The California Census Office believes there will be higher participation among African Americans during next year’s census if “trusted messengers” help get the word out and go door-to-door conducting pre-surveys, educating people and helping some fill out questionnaires in Black communities.
The national Census, conducted every 10 years, is mandated by the United States Constitution. It records critical demographic information about residents of every state in the country and it is used to determine political representation in the U. S. Congress, as well as provide important insights into the economy.
Some of the data the bureau collects are obtained using household surveys. The exercise produces statistics that describe populations in detail by characteristics such as age, education, housing, and income.
Since the inception of the Census, Black communities have been routinely undercounted. The reasons for the inaccurate count in the last decennial, census researchers say, included the large number of Black people who move frequently; multigenerational families living in the same home; homes with multiple families sometimes living in different units at the same address that census workers may not recognize; teen single mothers; homelessness; high rates of incarceration; and a general reluctance to participate based on inadequate information.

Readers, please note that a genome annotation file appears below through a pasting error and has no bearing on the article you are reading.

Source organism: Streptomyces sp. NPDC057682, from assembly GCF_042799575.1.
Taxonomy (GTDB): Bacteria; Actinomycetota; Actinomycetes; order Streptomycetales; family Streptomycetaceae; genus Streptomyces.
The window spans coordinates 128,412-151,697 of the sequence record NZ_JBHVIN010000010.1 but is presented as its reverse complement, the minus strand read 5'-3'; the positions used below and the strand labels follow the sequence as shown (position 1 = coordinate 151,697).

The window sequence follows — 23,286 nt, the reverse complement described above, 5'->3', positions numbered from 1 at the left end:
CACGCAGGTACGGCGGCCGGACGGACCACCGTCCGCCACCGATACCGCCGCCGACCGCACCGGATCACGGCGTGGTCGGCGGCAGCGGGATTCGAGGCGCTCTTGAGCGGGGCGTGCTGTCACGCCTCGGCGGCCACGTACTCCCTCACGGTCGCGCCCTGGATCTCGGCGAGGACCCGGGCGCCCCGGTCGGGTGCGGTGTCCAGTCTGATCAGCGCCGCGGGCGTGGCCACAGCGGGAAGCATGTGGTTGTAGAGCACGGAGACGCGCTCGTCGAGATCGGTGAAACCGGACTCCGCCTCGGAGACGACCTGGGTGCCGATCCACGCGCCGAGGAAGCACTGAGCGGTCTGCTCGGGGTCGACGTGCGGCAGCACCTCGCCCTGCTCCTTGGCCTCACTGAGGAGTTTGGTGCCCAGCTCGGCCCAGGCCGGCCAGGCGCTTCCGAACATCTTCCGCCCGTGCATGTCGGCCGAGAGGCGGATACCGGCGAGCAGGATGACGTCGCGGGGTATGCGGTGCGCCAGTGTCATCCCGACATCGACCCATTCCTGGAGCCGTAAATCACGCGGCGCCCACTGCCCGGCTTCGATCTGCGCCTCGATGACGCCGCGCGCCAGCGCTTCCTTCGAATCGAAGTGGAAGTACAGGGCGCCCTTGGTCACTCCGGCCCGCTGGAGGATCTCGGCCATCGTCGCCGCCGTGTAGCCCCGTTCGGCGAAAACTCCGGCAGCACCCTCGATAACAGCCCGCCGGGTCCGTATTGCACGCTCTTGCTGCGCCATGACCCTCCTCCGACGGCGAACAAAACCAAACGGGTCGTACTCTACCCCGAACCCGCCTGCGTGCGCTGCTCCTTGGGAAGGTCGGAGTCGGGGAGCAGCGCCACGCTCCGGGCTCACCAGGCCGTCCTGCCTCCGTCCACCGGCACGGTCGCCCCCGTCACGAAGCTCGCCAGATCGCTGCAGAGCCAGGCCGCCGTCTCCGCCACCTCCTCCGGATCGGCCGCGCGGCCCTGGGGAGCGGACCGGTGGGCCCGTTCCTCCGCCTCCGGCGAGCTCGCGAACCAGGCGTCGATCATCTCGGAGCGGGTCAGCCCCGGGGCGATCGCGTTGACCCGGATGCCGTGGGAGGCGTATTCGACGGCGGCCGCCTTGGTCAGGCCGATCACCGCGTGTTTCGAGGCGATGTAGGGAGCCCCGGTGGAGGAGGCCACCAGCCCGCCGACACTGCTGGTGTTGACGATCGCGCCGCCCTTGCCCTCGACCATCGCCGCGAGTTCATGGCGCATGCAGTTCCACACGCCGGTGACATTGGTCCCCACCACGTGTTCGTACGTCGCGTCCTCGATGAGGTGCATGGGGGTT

More than one-third of California’s 2.2 million Black population lives in the Los Angeles area, where there is a large number of tracts the U.S. Census Bureau designates as “hard-to-count” because of inaccurate population totals in the past.
While the margins of uncounted Blacks seem to decrease after every 10 years, the last decennial in 2010 still undercounted the Black population by close to 800,000 people. Inaccurate counts can also impact numbers policymakers depend on to make other important decisions.
Preparing for the 2020 Census, the U.S. Census Bureau is in the process of hiring about 500,000 workers across the country for the national count that will cost the federal government a little over $15 billion.
Tens of thousands of temporary federal employees will join the effort in California to assist with collecting data and reaching out to citizens on the internet, by phone and in person. Pay is based on location and position.
In larger cities like Sacramento, Los Angeles, and San Francisco, salaries range anywhere from $17.00 to $30.00 per hour for field representative positions.
All applicants must be US citizens, although special exemptions have been made in the past for people with specific languages skills.
Census job opportunities can be found HERE